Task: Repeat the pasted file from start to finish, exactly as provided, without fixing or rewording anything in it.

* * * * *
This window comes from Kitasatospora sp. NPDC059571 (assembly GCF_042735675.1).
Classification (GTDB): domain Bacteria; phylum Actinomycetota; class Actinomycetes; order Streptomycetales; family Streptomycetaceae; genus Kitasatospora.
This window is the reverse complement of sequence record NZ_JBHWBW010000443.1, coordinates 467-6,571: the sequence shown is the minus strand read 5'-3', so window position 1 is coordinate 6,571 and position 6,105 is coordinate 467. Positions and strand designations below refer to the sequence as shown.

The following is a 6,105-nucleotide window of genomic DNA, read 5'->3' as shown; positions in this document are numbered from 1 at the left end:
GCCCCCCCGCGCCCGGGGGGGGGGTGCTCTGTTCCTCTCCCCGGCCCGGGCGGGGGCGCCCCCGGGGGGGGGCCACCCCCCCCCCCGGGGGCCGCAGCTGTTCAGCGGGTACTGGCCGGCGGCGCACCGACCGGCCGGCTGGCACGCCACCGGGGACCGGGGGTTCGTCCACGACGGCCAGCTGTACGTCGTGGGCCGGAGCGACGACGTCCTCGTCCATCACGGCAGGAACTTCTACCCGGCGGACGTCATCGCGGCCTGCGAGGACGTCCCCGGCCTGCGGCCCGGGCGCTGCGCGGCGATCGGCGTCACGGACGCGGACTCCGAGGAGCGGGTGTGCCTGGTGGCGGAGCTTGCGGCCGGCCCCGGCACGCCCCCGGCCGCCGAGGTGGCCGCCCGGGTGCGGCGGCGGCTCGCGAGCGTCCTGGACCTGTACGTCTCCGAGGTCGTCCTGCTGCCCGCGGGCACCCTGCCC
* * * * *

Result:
This window comes from Kitasatospora sp. NPDC059571 (assembly GCF_042735675.1).
Classification (GTDB): domain Bacteria; phylum Actinomycetota; class Actinomycetes; order Streptomycetales; family Streptomycetaceae; genus Kitasatospora.
This window is the reverse complement of sequence record NZ_JBHWBW010000443.1, coordinates 467-6,571: the sequence shown is the minus strand read 5'-3', so window position 1 is coordinate 6,571 and position 6,105 is coordinate 467. Positions and strand designations below refer to the sequence as shown.

The following is a 6,105-nucleotide window of genomic DNA, read 5'->3' as shown; positions in this document are numbered from 1 at the left end:
GCCCCCCCGCGCCCGGGGGGGGGGTGCTCTGTTCCTCTCCCCGGCCCGGGCGGGGGCGCCCCCGGGGGGGGGCCACCCCCCCCCCCGGGGGCCGCAGCTGTTCAGCGGGTACTGGCCGGCGGCGCACCGACCGGCCGGCTGGCACGCCACCGGGGACCGGGGGTTCGTCCACGACGGCCAGCTGTACGTCGTGGGCCGGAGCGACGACGTCCTCGTCCATCACGGCAGGAACTTCTACCCGGCGGACGTCATCGCGGCCTGCGAGGACGTCCCCGGCCTGCGGCCCGGGCGCTGCGCGGCGATCGGCGTCACGGACGCGGACTCCGAGGAGCGGGTGTGCCTGGTGGCGGAGCTTGCGGCCGGCCCCGGCACGCCCCCGGCCGCCGAGGTGGCCGCCCGGGTGCGGCGGCGGCTCGCGAGCGTCCTGGACCTGTACGTCTCCGAGGTCGTCCTGCTGCCCGCGGGCACCCTGCCC